November 29, 2009
I found this recipe for the Flu-Fighter Cookies in the October issue of Food Network Magazine and I tore it out right away because chances are that I’ll never get back to that issue again. That’s part of my new plan to get caught up on my magazine reading.
Instead of marking the pages of recipes I want to try, I’m just tearing them out and putting them in a folder. I now have a folder for recipes, one for ideas, and one for inspiration. I’ve also got a binder with sheet protectors in it for all the ‘at home yoga routines’ that I tear out of Yoga Journal.
The main reason that I wanted to try these cookies is because they sounded like they were pretty healthy. Food Network calls this an immunity-boosting cookie because of these five powerful ingredients.
- Ginger has some antiviral compounds and its antihistamine properties help combat congestion.
- Cranberries provide antioxidants which help your body fight off cell-damaging molecules.
- Oats are rich in selenium, a nutrient that helps your body fend off harmful free radicals.
- Yogurt helps balance the bacteria in your digestive tract boosting your ability to absorb healthful vitamins and minerals.
- Walnuts (in original recipe) contain zinc that helps keep viruses from reproducing in your body. (Since my son doesn’t like walnuts, I substituted sunflower seeds.)
- Sunflower seeds are an excellent source of Vitamin E which has significant anti-inflammatory effects.
I also made a few other changes. The original recipe called for regular flour but I used wheat flour instead. I used honey instead of molasses and I reduced the quantities of each fruit by 1/4 of a cup.
The guys said that they liked the cookies but I’m still not convinced that they weren’t just saying that so they didn’t hurt my feelings. My cookies did not look like the photo in the magazine AT ALL! Theirs looked pretty thin and somewhat chewy. Mine puffed up and were really thick and cakey. And, I made sure that I ended up with the same quantity of cookies. The recipe said that it made 30 cookies, which is exactly how many I made.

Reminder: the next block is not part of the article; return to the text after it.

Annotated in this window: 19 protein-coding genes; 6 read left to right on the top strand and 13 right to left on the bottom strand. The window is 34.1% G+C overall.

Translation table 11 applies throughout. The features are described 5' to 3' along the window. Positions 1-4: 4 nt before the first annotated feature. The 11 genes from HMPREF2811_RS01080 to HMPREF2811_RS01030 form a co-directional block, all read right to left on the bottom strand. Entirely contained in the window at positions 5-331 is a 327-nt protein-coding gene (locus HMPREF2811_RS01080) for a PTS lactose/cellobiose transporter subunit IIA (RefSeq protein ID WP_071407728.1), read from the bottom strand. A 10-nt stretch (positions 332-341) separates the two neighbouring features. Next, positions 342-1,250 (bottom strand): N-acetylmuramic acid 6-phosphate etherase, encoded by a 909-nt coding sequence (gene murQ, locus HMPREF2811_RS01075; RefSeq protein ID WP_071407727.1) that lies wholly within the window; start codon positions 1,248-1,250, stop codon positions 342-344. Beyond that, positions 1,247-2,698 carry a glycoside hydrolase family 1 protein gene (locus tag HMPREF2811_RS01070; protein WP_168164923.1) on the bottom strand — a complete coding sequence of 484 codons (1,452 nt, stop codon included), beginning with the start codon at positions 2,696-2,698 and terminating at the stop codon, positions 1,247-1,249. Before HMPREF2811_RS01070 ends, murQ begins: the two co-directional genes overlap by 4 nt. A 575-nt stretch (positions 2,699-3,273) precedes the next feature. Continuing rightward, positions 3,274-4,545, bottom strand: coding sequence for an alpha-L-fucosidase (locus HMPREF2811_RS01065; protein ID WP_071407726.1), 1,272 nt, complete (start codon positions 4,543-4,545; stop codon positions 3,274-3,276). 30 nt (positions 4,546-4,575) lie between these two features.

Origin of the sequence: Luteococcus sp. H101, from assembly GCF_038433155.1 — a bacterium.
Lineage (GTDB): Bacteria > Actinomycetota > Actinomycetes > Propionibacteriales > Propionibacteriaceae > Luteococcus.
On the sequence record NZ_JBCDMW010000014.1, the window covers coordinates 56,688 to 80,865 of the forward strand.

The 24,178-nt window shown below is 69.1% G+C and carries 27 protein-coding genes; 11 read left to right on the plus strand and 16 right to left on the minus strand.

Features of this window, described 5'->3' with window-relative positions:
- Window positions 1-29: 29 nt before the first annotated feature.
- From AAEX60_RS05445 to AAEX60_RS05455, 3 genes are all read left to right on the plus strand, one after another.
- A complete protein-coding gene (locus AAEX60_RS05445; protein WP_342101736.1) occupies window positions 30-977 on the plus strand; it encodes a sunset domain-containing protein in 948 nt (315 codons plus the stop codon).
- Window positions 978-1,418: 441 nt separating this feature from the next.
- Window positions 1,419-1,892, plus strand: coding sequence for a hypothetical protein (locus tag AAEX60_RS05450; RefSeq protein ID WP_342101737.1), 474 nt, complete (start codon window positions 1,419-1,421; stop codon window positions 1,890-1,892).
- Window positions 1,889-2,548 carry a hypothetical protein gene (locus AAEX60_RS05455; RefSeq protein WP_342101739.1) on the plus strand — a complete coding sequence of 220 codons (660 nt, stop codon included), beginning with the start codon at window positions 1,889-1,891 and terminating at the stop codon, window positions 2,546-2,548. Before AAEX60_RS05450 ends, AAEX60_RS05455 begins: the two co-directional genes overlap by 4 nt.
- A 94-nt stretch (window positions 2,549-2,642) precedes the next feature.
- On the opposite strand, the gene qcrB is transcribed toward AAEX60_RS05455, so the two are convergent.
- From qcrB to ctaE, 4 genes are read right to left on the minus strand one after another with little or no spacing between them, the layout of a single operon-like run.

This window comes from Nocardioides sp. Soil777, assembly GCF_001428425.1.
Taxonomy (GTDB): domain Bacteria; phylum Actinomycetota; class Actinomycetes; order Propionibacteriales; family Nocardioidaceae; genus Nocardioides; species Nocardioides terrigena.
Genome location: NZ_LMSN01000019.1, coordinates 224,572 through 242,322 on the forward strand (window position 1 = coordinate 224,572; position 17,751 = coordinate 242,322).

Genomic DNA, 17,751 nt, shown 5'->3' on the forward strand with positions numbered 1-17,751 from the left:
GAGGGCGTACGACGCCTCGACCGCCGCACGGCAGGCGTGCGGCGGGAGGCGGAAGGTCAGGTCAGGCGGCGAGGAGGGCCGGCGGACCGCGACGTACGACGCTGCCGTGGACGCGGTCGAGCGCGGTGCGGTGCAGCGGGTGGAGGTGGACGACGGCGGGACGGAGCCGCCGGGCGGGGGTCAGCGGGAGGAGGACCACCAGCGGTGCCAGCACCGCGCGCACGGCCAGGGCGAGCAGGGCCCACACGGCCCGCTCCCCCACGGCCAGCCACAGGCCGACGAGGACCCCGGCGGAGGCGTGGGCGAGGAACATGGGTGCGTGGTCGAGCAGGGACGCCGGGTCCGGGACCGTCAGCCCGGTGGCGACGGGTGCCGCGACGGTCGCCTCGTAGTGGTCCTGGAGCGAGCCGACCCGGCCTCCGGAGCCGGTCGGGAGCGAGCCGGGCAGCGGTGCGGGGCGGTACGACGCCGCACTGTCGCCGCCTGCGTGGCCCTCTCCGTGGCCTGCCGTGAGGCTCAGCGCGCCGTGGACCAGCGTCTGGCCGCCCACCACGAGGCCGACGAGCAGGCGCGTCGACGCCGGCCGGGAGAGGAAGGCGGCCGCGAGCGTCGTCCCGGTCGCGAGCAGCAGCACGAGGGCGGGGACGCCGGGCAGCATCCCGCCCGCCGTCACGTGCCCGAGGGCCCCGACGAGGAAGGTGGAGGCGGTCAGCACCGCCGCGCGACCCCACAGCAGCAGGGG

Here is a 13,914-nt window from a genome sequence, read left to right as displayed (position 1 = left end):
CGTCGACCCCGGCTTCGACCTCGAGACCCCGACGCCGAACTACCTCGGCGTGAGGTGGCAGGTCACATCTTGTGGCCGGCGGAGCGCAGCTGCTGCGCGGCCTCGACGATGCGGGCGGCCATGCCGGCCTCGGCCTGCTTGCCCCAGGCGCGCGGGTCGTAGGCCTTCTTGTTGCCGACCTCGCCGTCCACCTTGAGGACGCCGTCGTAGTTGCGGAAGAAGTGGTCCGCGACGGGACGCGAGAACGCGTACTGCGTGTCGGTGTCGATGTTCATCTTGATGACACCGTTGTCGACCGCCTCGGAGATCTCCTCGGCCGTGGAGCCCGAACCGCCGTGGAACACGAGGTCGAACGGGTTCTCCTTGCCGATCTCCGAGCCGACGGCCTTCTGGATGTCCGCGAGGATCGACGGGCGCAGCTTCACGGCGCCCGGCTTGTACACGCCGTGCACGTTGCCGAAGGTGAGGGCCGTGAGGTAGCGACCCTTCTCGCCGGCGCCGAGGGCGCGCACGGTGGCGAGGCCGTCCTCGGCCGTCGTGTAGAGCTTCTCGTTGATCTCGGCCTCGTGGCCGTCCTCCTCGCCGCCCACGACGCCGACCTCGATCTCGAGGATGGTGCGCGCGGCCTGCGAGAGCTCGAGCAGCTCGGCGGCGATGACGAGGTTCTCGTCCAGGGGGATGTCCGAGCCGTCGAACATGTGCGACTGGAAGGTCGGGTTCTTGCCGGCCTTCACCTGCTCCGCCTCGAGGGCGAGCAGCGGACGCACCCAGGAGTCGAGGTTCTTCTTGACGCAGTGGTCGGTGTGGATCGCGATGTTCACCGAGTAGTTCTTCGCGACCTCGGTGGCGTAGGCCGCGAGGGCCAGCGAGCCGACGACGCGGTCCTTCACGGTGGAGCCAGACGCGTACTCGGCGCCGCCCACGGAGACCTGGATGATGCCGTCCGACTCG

They were still good and I really liked the fruit and the sunflower seeds on top, but the texture was more like a muffin than a soft, chewy cookie. I heated one up in the microwave for just a few seconds this morning and it was yummy, so I’m going to freeze half of them and just take out one at at time for a quick breakfast.
2 1/4 c. all-purpose flour
1 1/4 t. baking powder
3/4 t. baking soda
3/4 t. ground cinnamon
1/2 t. freshly grated nutmeg (I used ground nutmeg)
Pinch of ground cloves
1/4 t. salt
1 stick unsalted butter, room temperature
1 c. packed dark brown sugar
2 large eggs
1/4 c. honey
1/4 c. low-fat plain Greek yogurt
1 T. freshly grated ginger
1 t. finely grated lemon zest
1/2 c. old-fashioned oats
1 c. golden raisins
3/4 c. cranberries
1 c. sunflower seeds
Line two baking sheets with parchment paper. Whisk the flour, baking powder, baking soda, cinnamon, nutmeg, cloves and salt in a medium bowl.
Beat the butter and brown sugar in a large bowl with a mixer on medium speed until light and fluffy, 3 minutes. Beat in the eggs one at a time, fully incorporating each before adding the next. Add the honey, yogurt, ginger and lemon zest and beat until smooth, scraping the sides of the bowl as needed. Reduce the mixer speed to low and beat in the flour mixture to make a sticky batter (do not overmix). Fold in the oats and half of the raisins, cranberries, and sunflower seeds. Mix the remaining dried fruit and nuts in a small bowl and set aside.
Drop heaping tablespoonfuls of batter onto the prepared baking sheets. Top each with some of the reserved dried fruit and nut mixture and chill for 30 minutes. Meanwhile, preheat the oven to 375 degrees.
Bake the cookies until dark golden but still soft, 10 – 12 minutes; cool on a rack. Store in an airtight container for up to 1 week.